Test – Fence-Pro Ultra G2

By: Mark Fouhy, Photography by: Mark Fouhy


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Te Awamutu fencing contractor Russell Heron has switched allegiances and now uses Fence-Pro post drivers. His latest addition is the Fence-Pro Ultra G2 which has made his life a whole lot easier, thanks. Mark Fouhy went along to see what he was banging on about.

Test – Fence-Pro Ultra G2
Test – Fence-Pro Ultra G2

If you want a fence built and you don't have time, you would ring a stock confinement engineer, as one of my friends used to call himself, otherwise known as a fencing contractor. If you were to design and build a post driver for fencing, it would also be sensible to ring a fencing contractor to find out what they required/needed in a post driver.

This is what Fence-Pro did with the design of its post drivers. One of the company’s main advisers for its latest model was fencing contractor Steve Knudsen, who works on the steep and rugged hill of the Manawatu and Rangitiki regions. Thanks to Knudsen’s input and the input of farmers and contractors around New Zealand, the Fence-Pro Ultra G2 was created.

Russell Herron has been in the fencing business for 20 years. During this time, he’s had up to six guys working for him, clocking up about 1500 tractor/thumper hours annually. He had completely worn out three previous post drivers before buying his first Fence-Pro Thumper two and a half years ago and, so far, has been impressed with the quality of build, strength and reliability of the machine thump, post after post.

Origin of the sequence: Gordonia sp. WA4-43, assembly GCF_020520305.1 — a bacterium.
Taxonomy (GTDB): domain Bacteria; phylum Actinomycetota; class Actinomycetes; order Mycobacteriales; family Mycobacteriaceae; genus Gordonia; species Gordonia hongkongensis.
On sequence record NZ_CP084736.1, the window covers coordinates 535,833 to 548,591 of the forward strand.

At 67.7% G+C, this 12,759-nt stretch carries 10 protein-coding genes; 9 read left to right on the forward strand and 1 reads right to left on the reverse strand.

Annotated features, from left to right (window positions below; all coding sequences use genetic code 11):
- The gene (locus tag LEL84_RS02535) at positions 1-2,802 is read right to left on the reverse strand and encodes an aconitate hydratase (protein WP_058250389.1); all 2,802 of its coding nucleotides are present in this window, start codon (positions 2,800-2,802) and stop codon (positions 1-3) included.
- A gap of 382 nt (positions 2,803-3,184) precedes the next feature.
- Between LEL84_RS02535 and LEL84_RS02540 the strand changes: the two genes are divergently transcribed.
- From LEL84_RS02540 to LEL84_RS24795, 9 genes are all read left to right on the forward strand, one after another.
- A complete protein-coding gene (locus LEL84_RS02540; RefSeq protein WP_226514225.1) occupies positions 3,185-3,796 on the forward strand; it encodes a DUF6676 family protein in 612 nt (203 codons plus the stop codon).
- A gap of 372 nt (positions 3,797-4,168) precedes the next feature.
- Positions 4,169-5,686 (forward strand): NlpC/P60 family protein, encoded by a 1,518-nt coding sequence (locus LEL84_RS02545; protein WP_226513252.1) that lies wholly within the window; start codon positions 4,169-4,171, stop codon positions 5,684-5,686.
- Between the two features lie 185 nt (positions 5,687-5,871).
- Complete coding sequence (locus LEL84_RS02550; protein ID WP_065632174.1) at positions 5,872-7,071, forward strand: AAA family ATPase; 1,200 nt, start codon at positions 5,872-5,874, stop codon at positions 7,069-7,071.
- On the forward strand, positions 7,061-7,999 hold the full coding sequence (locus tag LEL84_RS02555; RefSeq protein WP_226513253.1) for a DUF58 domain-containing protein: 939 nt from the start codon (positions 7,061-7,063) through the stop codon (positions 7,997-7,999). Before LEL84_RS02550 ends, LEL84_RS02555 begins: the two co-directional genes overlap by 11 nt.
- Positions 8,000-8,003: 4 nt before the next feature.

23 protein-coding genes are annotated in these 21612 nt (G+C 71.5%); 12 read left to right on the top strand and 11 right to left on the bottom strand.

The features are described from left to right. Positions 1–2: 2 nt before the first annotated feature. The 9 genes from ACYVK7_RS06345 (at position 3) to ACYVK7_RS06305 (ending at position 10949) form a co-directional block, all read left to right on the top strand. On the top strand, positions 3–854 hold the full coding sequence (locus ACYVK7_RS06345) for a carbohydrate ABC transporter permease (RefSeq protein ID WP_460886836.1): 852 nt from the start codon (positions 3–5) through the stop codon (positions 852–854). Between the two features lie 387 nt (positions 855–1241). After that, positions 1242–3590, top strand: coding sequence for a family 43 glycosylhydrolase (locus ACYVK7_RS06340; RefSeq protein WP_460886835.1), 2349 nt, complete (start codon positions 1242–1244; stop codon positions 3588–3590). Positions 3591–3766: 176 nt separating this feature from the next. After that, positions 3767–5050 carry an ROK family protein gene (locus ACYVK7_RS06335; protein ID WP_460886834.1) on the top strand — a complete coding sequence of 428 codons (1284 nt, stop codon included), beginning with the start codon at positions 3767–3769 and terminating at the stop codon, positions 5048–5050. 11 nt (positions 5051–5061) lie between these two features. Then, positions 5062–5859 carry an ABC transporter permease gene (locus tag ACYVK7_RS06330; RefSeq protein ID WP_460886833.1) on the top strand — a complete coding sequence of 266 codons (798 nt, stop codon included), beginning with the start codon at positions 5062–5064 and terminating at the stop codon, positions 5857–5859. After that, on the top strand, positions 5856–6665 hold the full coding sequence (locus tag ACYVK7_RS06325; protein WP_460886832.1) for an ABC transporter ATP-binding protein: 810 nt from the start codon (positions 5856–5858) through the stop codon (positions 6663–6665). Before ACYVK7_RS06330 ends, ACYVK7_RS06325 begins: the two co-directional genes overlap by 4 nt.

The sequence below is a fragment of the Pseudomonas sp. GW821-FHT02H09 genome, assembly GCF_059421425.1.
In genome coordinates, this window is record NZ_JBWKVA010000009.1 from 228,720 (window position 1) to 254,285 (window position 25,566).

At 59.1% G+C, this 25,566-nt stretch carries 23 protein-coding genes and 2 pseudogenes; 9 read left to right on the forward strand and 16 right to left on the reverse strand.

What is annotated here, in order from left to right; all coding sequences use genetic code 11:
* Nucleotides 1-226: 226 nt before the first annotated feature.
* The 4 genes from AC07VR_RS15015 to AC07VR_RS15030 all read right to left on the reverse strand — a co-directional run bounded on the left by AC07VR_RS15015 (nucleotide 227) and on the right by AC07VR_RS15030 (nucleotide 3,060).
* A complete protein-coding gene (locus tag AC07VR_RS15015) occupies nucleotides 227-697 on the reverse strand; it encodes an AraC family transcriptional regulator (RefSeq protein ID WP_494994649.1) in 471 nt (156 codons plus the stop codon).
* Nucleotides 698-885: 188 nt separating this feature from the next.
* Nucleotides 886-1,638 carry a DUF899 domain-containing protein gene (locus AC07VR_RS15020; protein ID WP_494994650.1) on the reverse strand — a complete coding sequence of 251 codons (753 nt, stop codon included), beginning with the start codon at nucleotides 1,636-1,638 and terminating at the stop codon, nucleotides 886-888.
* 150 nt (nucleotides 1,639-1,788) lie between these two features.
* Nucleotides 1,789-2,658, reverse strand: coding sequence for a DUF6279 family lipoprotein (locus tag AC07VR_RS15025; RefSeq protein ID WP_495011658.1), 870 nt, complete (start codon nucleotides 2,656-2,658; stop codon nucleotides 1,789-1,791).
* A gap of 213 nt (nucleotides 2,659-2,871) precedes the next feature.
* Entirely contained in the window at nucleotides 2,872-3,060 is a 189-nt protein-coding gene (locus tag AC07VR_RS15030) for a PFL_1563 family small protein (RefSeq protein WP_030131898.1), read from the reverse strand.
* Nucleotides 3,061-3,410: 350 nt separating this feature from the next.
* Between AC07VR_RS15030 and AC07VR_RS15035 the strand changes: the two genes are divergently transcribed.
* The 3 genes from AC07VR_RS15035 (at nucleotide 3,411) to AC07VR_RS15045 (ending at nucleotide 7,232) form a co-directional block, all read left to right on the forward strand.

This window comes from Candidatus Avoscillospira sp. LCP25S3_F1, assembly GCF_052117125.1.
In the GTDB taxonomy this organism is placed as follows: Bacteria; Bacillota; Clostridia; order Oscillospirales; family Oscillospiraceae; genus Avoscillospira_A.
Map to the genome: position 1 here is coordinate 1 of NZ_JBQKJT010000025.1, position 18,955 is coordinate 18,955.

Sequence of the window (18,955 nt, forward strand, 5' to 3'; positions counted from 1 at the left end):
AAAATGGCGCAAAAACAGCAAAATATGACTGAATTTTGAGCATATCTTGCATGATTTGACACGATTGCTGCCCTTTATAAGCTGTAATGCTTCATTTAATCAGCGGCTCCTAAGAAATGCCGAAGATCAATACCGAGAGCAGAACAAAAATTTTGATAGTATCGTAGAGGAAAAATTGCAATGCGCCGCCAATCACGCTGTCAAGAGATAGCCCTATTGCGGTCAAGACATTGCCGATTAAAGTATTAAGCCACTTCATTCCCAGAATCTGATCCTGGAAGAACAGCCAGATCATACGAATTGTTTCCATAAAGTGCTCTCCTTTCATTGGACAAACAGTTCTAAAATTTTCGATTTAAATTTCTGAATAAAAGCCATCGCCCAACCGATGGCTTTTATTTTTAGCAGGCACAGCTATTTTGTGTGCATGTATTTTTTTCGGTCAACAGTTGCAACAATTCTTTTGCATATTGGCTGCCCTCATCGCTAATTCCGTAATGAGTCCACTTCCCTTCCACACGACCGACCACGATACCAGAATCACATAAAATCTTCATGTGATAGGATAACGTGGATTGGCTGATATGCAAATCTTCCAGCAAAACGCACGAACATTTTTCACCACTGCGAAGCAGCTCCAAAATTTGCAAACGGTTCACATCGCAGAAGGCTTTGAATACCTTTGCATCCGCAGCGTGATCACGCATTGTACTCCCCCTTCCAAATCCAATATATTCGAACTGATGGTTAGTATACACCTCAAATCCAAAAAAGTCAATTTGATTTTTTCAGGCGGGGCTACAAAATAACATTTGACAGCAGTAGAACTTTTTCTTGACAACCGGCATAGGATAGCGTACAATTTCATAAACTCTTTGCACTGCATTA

Monkey rope

I was surprised to see a nylon rope on Heron's post driver, as I thought they would be worn out in no time – a week if you are lucky. Heron admits he was initially sceptical but Nick at Maxam Machinery offered him a post driver with a 12-month guarantee, and it has not let him down yet. And although somewhat dearer at $400 apx compared to a steel one at $130 apx, it still stacks up quite well because the nylon doesn't damage the pulleys the same way as a steel one would, and then subsequent ropes don't last the same. There is also the fact that if the nylon rope does eventually snap, it’s far less likely to do someone a serious injury as opposed to flying, broken steel.

Tractor requirements

Heron’s Fence-Pro G2 post driver is very well balanced and is operating with a 90hp Landini tractor, which Heron says is ideal – but you really wouldn't want to go any smaller.

The design of the Fence-Pro Ultra keeps most of the weight quite low when travelling, so Heron has never had an issue with the front wheels of the tractor lifting and losing traction on a steep hill. Perhaps this is the result of a well-designed machine combined with a good operator who knows his machine and its limitations.